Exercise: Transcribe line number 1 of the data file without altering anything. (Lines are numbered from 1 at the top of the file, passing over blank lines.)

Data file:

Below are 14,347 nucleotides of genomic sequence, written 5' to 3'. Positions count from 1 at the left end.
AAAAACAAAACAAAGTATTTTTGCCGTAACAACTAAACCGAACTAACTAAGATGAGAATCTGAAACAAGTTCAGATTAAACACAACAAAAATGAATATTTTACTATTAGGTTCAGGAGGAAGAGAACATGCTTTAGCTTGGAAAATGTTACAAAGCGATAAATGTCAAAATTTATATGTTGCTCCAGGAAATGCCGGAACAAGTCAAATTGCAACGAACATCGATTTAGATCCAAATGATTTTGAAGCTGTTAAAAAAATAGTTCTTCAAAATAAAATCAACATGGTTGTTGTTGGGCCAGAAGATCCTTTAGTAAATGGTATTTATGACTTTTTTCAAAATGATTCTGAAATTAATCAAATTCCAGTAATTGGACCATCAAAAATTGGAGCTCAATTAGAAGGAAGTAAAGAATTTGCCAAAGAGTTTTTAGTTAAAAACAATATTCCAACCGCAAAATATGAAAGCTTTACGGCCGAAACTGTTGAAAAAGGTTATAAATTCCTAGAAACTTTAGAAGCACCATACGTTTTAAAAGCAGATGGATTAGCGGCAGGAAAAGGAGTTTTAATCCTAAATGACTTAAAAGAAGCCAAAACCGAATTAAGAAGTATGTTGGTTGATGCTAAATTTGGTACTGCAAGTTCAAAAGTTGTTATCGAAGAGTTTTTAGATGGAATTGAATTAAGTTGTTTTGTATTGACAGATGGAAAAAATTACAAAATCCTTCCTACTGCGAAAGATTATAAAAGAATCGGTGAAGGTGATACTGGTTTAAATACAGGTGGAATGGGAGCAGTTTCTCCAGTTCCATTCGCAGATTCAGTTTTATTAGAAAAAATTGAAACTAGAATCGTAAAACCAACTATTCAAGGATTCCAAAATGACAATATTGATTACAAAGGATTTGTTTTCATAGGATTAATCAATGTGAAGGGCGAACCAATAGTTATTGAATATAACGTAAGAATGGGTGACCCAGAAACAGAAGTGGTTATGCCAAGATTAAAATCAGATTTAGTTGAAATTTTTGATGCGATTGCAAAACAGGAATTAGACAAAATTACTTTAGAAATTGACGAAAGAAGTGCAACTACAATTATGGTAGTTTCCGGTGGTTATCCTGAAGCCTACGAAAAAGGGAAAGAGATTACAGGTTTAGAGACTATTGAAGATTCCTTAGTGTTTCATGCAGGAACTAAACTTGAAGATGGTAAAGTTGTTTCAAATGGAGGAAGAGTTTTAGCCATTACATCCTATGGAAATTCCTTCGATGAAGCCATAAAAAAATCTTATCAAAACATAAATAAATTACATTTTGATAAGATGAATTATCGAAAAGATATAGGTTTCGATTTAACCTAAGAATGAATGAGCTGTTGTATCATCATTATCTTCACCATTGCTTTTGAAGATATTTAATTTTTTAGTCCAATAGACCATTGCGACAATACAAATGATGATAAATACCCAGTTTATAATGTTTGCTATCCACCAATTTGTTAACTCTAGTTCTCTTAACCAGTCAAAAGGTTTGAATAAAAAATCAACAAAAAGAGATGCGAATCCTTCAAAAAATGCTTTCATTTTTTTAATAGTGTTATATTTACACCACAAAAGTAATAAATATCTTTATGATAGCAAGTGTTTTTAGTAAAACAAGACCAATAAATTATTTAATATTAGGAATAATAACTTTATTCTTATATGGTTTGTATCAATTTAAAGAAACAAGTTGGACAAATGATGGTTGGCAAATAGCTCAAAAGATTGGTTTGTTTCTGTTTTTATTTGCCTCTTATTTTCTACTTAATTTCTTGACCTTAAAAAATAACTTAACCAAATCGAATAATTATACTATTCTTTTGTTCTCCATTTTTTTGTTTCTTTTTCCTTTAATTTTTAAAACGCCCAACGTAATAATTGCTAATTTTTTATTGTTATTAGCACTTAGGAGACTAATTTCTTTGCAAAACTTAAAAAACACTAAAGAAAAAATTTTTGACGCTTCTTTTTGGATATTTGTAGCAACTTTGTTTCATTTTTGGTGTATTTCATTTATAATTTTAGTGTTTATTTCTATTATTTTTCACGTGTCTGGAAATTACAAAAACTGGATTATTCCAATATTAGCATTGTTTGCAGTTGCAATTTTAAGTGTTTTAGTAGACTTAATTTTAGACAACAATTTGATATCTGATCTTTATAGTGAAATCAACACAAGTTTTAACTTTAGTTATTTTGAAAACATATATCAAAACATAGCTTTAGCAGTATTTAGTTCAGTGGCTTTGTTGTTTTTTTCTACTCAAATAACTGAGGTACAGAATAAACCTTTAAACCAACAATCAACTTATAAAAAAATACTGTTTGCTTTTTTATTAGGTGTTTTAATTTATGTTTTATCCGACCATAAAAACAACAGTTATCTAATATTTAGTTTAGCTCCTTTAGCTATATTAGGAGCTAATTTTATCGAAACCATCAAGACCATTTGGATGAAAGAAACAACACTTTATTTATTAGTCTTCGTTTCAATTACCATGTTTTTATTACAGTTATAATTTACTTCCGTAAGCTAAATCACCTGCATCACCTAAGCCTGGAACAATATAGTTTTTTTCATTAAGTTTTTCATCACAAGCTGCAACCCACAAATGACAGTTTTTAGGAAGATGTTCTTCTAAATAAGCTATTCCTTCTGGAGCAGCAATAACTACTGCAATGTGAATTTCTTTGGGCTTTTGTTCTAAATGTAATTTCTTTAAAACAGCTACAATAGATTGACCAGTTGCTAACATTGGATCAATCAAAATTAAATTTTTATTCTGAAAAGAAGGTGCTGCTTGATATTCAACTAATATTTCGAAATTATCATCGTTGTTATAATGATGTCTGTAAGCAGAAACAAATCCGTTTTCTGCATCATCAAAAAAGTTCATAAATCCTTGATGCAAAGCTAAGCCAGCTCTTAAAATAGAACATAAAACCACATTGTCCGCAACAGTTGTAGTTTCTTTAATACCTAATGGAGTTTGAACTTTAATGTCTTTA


Below are 14,347 nucleotides of genomic sequence, written 5' to 3'. Positions count from 1 at the left end.